petulant

adjective
pet·​u·​lant | \ ˈpe-chə-lənt How to pronounce petulant (audio) \

Definition of petulant

1 : insolent or rude in speech or behavior
2 : characterized by temporary or capricious ill humor : peevish

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Other Words from petulant

petulantly adverb

Petulant Has Latin Roots

Petulant is one of many English words that are related to the Latin verb petere, which means "to go to," "to attack," "to seek," or "to request." "Petere" is a relative of the Latin adjective petulans ("impudent"), from which "petulant" was derived. Some other words with connections to "petere" are "compete" and "appetite." "Competere," the Late Latin precursor to "compete," is a combination of the prefix com- and the verb "petere." The joining of ad- and petere led to "appetere" ("to strive after"), and eventually to Latin appetitus, the source of our "appetite." Additional descendants of "petere" are "petition," "perpetual," and "impetus."

Examples of petulant in a Sentence

Oxford's denial of her [Margaret Thatcher's] honorary degree in 1984 was no petulant fluke but an accurate measure of her unpopularity with the whole profession. — Harold Perkin, Times Literary Supplement, 26 June 1992 In the hot, petulant little cockpit she was triumphant—drunk with anger, defiance, and the beginnings of relief. — Sebastian Faulks, Independent on Sunday (London), 25 Nov. 1990 Sometimes, under … rapid-fire questioning, he became petulant and quibbled over words in a way that suggested a close reading of the law. — Frances FitzGerald, New Yorker, 16 Oct. 1989 Mouth petulant but its hardness in it, behind it. Looking at that mouth you felt her teeth in you … — Jayne Anne Phillips, Black Tickets, (1975) 1979 Her tone was petulant and angry. a petulant and fussy man who is always blaming everyone else for his problems
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Recent Examples on the Web As the emotional child in his family, he was imbued with a streak of petulant darkness, which runs subtly through all of his work. Carrie Battan, The New Yorker, "John Mulaney Is Not So Square," 7 Jan. 2020 Of course, adults may wonder why Mr. Curry doesn’t simply evict the bear after the first domestic mishap, but this petulant man is pretty clueless, too. Laurel Graeber, New York Times, "Review: Sweet Bear, Sticky Situation in ‘Paddington Gets in a Jam’," 22 Dec. 2019 True to form, Trump commented furiously on social media, retweeting supporters seemingly at random and sharing petulant memes about the results of the impeachment investigation. Emma Specter, Vogue, "Here’s How Donald Trump—And Others—Reacted to His Impeachment on Twitter," 19 Dec. 2019 Another way, as displayed by Trump’s turn on the Great Lakes, is to focus a bipartisan outrage campaign on a monumental national landmark in a swing state, and pray that the electoral calculus is enough to sway a petulant president. Nick Martin, The New Republic, "The Cruel Lottery to Save America’s Public Lands," 28 Oct. 2019 When his parentage was first revealed in The Force Awakens, the biggest question was how exactly did Princess Leia (Carrie Fisher) and Han Solo (Harrison Ford), our heroes of the Rebellion, wind up with this petulant mini-Vader as a son? Lauren Morgan, EW.com, "Everything you need to know about Kylo Ren ahead of Star Wars: The Rise of Skywalker," 2 Dec. 2019 For an emerging superpower, China can seem thin-skinned, and its reactions petulant. New York Times, "American Basketball vs. Chinese Hardball: Guess Who Won," 13 Oct. 2019 The content of Donald Trump’s tweets is not in and of itself very interesting: the expression of a mediocre mind that is high on rage, petulant, and liable to fall for conspiracy theories and flattery. Kevin D. Williamson, National Review, "The Gospel According to Kanye," 7 Nov. 2019 This is another win-at-all costs situation where yet again some adults are acting like petulant children. Mick Mccabe, Detroit Free Press, "To Chandler Park high school football: Is state playoff worth losing your self-respect?," 24 Oct. 2019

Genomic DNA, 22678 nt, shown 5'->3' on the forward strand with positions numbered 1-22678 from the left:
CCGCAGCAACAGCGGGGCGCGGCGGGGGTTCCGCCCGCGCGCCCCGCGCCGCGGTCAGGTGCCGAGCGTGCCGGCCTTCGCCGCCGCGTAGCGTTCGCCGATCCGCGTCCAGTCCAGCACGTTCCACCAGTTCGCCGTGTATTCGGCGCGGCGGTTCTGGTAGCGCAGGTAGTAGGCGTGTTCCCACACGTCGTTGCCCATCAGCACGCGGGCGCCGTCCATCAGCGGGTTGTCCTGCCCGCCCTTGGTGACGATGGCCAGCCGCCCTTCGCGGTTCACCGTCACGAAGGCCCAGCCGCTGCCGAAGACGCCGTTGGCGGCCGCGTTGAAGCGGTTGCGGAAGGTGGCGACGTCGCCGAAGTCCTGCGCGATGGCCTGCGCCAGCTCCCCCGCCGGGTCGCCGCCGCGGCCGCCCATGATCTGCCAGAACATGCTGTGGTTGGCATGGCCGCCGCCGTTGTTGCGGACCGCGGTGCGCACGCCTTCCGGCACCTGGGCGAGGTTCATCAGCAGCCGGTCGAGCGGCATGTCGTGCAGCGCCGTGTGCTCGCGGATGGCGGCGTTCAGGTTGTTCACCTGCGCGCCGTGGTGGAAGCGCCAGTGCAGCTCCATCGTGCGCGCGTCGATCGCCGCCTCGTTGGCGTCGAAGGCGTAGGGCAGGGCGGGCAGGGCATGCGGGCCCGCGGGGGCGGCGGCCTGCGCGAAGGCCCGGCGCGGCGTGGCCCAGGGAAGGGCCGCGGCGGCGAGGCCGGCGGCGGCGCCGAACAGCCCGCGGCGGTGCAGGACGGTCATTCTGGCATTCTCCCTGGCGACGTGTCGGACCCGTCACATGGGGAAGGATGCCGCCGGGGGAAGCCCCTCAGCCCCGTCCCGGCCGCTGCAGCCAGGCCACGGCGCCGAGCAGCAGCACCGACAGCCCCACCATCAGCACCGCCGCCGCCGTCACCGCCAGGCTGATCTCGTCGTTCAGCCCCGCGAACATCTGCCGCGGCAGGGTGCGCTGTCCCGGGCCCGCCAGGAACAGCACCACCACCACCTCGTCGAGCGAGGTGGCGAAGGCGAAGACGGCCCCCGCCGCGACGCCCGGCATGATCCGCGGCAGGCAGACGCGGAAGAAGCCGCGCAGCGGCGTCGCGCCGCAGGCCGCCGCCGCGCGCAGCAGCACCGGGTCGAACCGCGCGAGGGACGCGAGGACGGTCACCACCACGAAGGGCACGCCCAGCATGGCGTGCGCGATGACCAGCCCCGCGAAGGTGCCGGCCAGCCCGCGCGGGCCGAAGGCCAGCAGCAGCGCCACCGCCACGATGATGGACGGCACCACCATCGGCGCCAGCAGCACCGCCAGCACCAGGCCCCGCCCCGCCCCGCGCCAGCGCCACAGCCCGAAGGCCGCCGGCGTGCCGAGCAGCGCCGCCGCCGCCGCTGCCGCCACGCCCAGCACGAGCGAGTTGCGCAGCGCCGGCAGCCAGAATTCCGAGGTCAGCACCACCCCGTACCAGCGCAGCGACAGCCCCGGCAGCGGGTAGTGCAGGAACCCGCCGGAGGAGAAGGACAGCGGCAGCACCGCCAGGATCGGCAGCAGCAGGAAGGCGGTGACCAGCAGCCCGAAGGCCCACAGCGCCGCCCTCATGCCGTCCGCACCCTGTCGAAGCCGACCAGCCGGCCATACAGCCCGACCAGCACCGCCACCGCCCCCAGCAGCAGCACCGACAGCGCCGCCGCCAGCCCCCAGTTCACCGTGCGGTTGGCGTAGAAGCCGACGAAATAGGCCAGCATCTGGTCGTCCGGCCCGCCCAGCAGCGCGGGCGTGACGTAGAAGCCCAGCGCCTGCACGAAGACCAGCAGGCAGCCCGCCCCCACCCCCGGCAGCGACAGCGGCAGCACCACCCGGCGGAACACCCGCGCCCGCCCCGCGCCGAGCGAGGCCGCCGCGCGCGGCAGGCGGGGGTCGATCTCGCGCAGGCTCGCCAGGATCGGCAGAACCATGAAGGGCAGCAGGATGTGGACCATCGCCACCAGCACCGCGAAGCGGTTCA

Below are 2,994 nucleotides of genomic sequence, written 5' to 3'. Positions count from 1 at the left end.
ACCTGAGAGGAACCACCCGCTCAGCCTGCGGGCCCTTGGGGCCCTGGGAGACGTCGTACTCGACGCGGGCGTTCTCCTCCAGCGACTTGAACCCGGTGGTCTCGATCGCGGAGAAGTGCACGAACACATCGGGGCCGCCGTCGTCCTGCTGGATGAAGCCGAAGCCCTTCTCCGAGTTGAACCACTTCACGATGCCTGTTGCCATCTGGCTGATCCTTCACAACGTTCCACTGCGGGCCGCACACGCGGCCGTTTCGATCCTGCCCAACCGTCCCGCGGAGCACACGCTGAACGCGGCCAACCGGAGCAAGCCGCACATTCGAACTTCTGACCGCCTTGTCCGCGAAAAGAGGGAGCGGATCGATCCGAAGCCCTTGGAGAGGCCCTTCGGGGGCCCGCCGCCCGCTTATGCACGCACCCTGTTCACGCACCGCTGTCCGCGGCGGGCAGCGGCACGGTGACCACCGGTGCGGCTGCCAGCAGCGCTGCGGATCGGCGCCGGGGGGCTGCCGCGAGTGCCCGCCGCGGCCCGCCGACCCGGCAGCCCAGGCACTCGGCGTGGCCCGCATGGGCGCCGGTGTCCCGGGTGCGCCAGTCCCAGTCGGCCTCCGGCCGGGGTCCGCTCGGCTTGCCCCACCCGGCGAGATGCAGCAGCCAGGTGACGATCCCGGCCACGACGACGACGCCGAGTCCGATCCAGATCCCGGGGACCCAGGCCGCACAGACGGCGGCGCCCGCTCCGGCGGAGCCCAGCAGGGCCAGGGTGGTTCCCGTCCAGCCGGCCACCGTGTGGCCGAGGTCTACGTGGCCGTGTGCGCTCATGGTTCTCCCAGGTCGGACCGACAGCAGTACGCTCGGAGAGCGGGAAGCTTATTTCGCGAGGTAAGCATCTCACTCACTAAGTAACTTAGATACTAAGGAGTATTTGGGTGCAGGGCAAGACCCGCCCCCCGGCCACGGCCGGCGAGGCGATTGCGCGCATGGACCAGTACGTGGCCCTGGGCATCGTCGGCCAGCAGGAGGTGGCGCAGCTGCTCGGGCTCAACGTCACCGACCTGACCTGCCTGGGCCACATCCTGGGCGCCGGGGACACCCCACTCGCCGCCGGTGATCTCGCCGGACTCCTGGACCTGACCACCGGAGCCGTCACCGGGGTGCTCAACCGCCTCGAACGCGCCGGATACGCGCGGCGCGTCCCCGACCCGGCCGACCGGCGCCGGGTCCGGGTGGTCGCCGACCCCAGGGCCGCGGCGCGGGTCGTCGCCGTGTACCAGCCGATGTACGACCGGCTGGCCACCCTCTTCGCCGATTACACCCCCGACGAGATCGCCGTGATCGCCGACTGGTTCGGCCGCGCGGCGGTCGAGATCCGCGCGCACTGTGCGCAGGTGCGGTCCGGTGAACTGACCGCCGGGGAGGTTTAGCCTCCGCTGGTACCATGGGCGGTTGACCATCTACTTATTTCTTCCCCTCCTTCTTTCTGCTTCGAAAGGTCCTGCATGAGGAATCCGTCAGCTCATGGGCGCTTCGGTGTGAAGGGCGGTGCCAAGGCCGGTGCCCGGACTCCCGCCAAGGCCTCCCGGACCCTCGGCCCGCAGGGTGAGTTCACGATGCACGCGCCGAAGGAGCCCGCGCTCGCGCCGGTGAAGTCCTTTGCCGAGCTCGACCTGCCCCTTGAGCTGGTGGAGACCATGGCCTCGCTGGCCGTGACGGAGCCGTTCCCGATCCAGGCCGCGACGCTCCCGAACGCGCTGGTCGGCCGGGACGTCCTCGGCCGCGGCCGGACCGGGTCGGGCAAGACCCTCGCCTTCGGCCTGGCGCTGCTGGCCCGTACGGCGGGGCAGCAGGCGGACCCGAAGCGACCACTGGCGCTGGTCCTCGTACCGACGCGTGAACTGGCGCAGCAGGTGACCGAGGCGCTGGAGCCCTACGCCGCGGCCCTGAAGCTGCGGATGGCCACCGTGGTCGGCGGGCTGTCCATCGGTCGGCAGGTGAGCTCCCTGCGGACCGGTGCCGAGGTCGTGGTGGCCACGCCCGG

These example sentences are selected automatically from various online news sources to reflect current usage of the word 'petulant.' Views expressed in the examples do not represent the opinion of Merriam-Webster or its editors. Send us feedback.

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First Known Use of petulant

1598, in the meaning defined at sense 1

History and Etymology for petulant

Latin or Middle French; Middle French, from Latin petulant-, petulans; akin to Latin petere to go to, attack, seek — more at feather

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Time Traveler for petulant

Time Traveler

The first known use of petulant was in 1598

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Last Updated

15 Jan 2020

Cite this Entry

“Petulant.” Merriam-Webster.com Dictionary, Merriam-Webster, https://www.merriam-webster.com/dictionary/petulant. Accessed 25 Feb. 2020.

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More Definitions for petulant

petulant

adjective
How to pronounce petulant (audio)

English Language Learners Definition of petulant

disapproving : having or showing the attitude of people who become angry and annoyed when they do not get what they want

petulant

adjective
pet·​u·​lant | \ ˈpe-chə-lənt How to pronounce petulant (audio) \

Kids Definition of petulant

: often in a bad mood : cross

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More from Merriam-Webster on petulant

Thesaurus: All synonyms and antonyms for petulant

Spanish Central: Translation of petulant

Nglish: Translation of petulant for Spanish Speakers

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